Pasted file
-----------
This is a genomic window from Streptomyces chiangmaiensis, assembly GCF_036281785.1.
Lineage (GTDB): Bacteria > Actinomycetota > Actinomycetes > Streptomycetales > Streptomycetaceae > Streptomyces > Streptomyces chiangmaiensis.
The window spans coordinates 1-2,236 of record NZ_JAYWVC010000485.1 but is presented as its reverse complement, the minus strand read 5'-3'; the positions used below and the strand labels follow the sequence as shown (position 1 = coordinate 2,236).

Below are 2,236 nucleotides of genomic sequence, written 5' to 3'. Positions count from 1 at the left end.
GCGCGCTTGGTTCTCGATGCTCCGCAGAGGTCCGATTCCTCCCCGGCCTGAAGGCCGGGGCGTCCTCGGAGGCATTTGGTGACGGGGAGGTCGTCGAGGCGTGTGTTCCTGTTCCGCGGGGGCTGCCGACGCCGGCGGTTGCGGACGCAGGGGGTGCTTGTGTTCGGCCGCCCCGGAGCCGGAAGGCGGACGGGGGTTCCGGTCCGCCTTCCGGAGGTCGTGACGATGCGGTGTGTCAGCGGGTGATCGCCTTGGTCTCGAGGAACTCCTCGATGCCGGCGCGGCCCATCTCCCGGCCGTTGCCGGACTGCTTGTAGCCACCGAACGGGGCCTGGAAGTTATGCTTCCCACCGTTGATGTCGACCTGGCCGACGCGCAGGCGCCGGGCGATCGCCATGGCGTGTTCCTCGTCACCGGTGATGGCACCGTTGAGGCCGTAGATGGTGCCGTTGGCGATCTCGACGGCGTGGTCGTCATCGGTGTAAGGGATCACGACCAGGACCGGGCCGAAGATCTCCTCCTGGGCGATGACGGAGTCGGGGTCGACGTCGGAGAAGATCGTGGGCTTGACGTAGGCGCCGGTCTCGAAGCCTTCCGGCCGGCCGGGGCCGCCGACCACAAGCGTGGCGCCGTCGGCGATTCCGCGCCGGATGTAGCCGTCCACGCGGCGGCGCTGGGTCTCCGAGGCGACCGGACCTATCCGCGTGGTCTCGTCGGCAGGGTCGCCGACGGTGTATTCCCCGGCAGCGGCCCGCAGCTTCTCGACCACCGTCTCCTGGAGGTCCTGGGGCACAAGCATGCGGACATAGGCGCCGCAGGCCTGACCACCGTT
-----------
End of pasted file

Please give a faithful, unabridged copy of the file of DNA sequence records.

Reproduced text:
This is a genomic window from Streptomyces chiangmaiensis, assembly GCF_036281785.1.
Lineage (GTDB): Bacteria > Actinomycetota > Actinomycetes > Streptomycetales > Streptomycetaceae > Streptomyces > Streptomyces chiangmaiensis.
The window spans coordinates 1-2,236 of record NZ_JAYWVC010000485.1 but is presented as its reverse complement, the minus strand read 5'-3'; the positions used below and the strand labels follow the sequence as shown (position 1 = coordinate 2,236).

Below are 2,236 nucleotides of genomic sequence, written 5' to 3'. Positions count from 1 at the left end.
GCGCGCTTGGTTCTCGATGCTCCGCAGAGGTCCGATTCCTCCCCGGCCTGAAGGCCGGGGCGTCCTCGGAGGCATTTGGTGACGGGGAGGTCGTCGAGGCGTGTGTTCCTGTTCCGCGGGGGCTGCCGACGCCGGCGGTTGCGGACGCAGGGGGTGCTTGTGTTCGGCCGCCCCGGAGCCGGAAGGCGGACGGGGGTTCCGGTCCGCCTTCCGGAGGTCGTGACGATGCGGTGTGTCAGCGGGTGATCGCCTTGGTCTCGAGGAACTCCTCGATGCCGGCGCGGCCCATCTCCCGGCCGTTGCCGGACTGCTTGTAGCCACCGAACGGGGCCTGGAAGTTATGCTTCCCACCGTTGATGTCGACCTGGCCGACGCGCAGGCGCCGGGCGATCGCCATGGCGTGTTCCTCGTCACCGGTGATGGCACCGTTGAGGCCGTAGATGGTGCCGTTGGCGATCTCGACGGCGTGGTCGTCATCGGTGTAAGGGATCACGACCAGGACCGGGCCGAAGATCTCCTCCTGGGCGATGACGGAGTCGGGGTCGACGTCGGAGAAGATCGTGGGCTTGACGTAGGCGCCGGTCTCGAAGCCTTCCGGCCGGCCGGGGCCGCCGACCACAAGCGTGGCGCCGTCGGCGATTCCGCGCCGGATGTAGCCGTCCACGCGGCGGCGCTGGGTCTCCGAGGCGACCGGACCTATCCGCGTGGTCTCGTCGGCAGGGTCGCCGACGGTGTATTCCCCGGCAGCGGCCCGCAGCTTCTCGACCACCGTCTCCTGGAGGTCCTGGGGCACAAGCATGCGGACATAGGCGCCGCAGGCCTGACCACCGTT